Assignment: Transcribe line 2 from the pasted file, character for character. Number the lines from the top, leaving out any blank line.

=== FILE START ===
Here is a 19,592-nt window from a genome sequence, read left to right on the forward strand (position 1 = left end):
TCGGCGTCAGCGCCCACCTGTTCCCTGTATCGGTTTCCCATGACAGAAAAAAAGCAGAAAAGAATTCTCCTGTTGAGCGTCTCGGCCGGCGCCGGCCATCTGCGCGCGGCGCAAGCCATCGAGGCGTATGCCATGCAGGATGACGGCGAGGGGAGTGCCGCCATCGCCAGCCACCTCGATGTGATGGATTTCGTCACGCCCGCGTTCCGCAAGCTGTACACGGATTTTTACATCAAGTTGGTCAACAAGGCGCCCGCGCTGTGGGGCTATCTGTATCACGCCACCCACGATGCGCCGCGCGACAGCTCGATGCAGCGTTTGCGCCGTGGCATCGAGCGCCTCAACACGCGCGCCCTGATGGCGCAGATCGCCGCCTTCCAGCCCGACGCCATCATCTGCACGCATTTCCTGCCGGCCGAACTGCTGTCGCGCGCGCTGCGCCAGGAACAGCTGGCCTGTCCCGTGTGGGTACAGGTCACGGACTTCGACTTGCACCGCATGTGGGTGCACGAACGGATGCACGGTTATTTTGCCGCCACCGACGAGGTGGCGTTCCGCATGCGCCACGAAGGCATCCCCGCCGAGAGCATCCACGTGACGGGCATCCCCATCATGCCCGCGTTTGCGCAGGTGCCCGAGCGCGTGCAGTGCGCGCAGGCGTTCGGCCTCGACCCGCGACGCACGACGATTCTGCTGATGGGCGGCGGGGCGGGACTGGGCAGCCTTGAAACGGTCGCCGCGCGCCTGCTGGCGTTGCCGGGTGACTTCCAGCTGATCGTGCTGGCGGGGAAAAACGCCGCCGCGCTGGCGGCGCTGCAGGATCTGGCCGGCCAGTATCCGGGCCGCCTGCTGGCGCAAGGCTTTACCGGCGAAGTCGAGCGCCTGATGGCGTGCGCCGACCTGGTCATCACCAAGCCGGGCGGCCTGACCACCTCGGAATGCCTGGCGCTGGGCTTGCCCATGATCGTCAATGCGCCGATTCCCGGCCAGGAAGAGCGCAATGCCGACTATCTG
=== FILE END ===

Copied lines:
TCGGCGTCAGCGCCCACCTGTTCCCTGTATCGGTTTCCCATGACAGAAAAAAAGCAGAAAAGAATTCTCCTGTTGAGCGTCTCGGCCGGCGCCGGCCATCTGCGCGCGGCGCAAGCCATCGAGGCGTATGCCATGCAGGATGACGGCGAGGGGAGTGCCGCCATCGCCAGCCACCTCGATGTGATGGATTTCGTCACGCCCGCGTTCCGCAAGCTGTACACGGATTTTTACATCAAGTTGGTCAACAAGGCGCCCGCGCTGTGGGGCTATCTGTATCACGCCACCCACGATGCGCCGCGCGACAGCTCGATGCAGCGTTTGCGCCGTGGCATCGAGCGCCTCAACACGCGCGCCCTGATGGCGCAGATCGCCGCCTTCCAGCCCGACGCCATCATCTGCACGCATTTCCTGCCGGCCGAACTGCTGTCGCGCGCGCTGCGCCAGGAACAGCTGGCCTGTCCCGTGTGGGTACAGGTCACGGACTTCGACTTGCACCGCATGTGGGTGCACGAACGGATGCACGGTTATTTTGCCGCCACCGACGAGGTGGCGTTCCGCATGCGCCACGAAGGCATCCCCGCCGAGAGCATCCACGTGACGGGCATCCCCATCATGCCCGCGTTTGCGCAGGTGCCCGAGCGCGTGCAGTGCGCGCAGGCGTTCGGCCTCGACCCGCGACGCACGACGATTCTGCTGATGGGCGGCGGGGCGGGACTGGGCAGCCTTGAAACGGTCGCCGCGCGCCTGCTGGCGTTGCCGGGTGACTTCCAGCTGATCGTGCTGGCGGGGAAAAACGCCGCCGCGCTGGCGGCGCTGCAGGATCTGGCCGGCCAGTATCCGGGCCGCCTGCTGGCGCAAGGCTTTACCGGCGAAGTCGAGCGCCTGATGGCGTGCGCCGACCTGGTCATCACCAAGCCGGGCGGCCTGACCACCTCGGAATGCCTGGCGCTGGGCTTGCCCATGATCGTCAATGCGCCGATTCCCGGCCAGGAAGAGCGCAATGCCGACTATCTG